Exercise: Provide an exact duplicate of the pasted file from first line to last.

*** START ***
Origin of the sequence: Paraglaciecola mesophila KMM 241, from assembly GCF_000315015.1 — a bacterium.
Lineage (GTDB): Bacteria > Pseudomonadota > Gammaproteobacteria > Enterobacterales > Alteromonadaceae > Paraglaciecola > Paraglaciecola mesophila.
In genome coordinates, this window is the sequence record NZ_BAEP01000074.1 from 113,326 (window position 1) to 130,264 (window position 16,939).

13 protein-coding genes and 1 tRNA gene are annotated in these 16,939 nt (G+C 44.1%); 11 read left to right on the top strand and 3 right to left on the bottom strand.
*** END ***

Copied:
Origin of the sequence: Paraglaciecola mesophila KMM 241, from assembly GCF_000315015.1 — a bacterium.
Lineage (GTDB): Bacteria > Pseudomonadota > Gammaproteobacteria > Enterobacterales > Alteromonadaceae > Paraglaciecola > Paraglaciecola mesophila.
In genome coordinates, this window is the sequence record NZ_BAEP01000074.1 from 113,326 (window position 1) to 130,264 (window position 16,939).

13 protein-coding genes and 1 tRNA gene are annotated in these 16,939 nt (G+C 44.1%); 11 read left to right on the top strand and 3 right to left on the bottom strand.